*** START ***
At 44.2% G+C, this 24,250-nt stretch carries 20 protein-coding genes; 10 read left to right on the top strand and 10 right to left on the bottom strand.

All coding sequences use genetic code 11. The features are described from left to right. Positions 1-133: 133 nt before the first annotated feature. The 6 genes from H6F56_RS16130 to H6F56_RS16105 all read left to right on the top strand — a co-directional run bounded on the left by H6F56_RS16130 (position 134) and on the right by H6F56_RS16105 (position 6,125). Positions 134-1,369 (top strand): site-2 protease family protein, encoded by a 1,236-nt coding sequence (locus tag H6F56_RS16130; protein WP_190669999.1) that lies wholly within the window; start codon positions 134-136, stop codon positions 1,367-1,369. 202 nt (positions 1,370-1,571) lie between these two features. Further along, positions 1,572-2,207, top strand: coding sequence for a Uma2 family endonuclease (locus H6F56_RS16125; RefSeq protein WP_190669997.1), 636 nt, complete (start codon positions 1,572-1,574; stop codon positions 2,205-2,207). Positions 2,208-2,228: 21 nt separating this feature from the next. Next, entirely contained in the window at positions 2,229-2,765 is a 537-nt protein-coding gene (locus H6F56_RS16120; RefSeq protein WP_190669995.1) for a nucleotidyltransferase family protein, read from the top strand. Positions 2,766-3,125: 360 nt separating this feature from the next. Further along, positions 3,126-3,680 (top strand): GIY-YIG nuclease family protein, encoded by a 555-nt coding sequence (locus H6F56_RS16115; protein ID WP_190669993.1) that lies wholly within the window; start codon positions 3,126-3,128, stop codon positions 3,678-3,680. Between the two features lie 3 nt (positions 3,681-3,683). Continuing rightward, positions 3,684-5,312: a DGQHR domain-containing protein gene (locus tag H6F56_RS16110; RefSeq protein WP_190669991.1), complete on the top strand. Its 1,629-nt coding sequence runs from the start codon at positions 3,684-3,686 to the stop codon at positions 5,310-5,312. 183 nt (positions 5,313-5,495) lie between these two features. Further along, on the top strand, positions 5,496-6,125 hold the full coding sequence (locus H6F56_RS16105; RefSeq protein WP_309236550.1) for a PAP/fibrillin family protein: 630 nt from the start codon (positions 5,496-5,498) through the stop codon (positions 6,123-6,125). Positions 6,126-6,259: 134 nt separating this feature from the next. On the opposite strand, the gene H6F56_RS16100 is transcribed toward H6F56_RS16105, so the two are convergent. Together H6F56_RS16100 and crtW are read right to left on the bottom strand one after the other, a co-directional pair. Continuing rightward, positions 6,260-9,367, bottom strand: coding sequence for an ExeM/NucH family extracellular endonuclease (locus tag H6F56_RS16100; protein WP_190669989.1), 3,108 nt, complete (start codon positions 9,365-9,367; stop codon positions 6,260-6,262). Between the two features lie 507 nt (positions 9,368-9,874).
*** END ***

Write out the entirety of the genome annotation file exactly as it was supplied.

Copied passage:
At 44.2% G+C, this 24,250-nt stretch carries 20 protein-coding genes; 10 read left to right on the top strand and 10 right to left on the bottom strand.

All coding sequences use genetic code 11. The features are described from left to right. Positions 1-133: 133 nt before the first annotated feature. The 6 genes from H6F56_RS16130 to H6F56_RS16105 all read left to right on the top strand — a co-directional run bounded on the left by H6F56_RS16130 (position 134) and on the right by H6F56_RS16105 (position 6,125). Positions 134-1,369 (top strand): site-2 protease family protein, encoded by a 1,236-nt coding sequence (locus tag H6F56_RS16130; protein WP_190669999.1) that lies wholly within the window; start codon positions 134-136, stop codon positions 1,367-1,369. 202 nt (positions 1,370-1,571) lie between these two features. Further along, positions 1,572-2,207, top strand: coding sequence for a Uma2 family endonuclease (locus H6F56_RS16125; RefSeq protein WP_190669997.1), 636 nt, complete (start codon positions 1,572-1,574; stop codon positions 2,205-2,207). Positions 2,208-2,228: 21 nt separating this feature from the next. Next, entirely contained in the window at positions 2,229-2,765 is a 537-nt protein-coding gene (locus H6F56_RS16120; RefSeq protein WP_190669995.1) for a nucleotidyltransferase family protein, read from the top strand. Positions 2,766-3,125: 360 nt separating this feature from the next. Further along, positions 3,126-3,680 (top strand): GIY-YIG nuclease family protein, encoded by a 555-nt coding sequence (locus H6F56_RS16115; protein ID WP_190669993.1) that lies wholly within the window; start codon positions 3,126-3,128, stop codon positions 3,678-3,680. Between the two features lie 3 nt (positions 3,681-3,683). Continuing rightward, positions 3,684-5,312: a DGQHR domain-containing protein gene (locus tag H6F56_RS16110; RefSeq protein WP_190669991.1), complete on the top strand. Its 1,629-nt coding sequence runs from the start codon at positions 3,684-3,686 to the stop codon at positions 5,310-5,312. 183 nt (positions 5,313-5,495) lie between these two features. Further along, on the top strand, positions 5,496-6,125 hold the full coding sequence (locus H6F56_RS16105; RefSeq protein WP_309236550.1) for a PAP/fibrillin family protein: 630 nt from the start codon (positions 5,496-5,498) through the stop codon (positions 6,123-6,125). Positions 6,126-6,259: 134 nt separating this feature from the next. On the opposite strand, the gene H6F56_RS16100 is transcribed toward H6F56_RS16105, so the two are convergent. Together H6F56_RS16100 and crtW are read right to left on the bottom strand one after the other, a co-directional pair. Continuing rightward, positions 6,260-9,367, bottom strand: coding sequence for an ExeM/NucH family extracellular endonuclease (locus tag H6F56_RS16100; protein WP_190669989.1), 3,108 nt, complete (start codon positions 9,365-9,367; stop codon positions 6,260-6,262). Between the two features lie 507 nt (positions 9,368-9,874).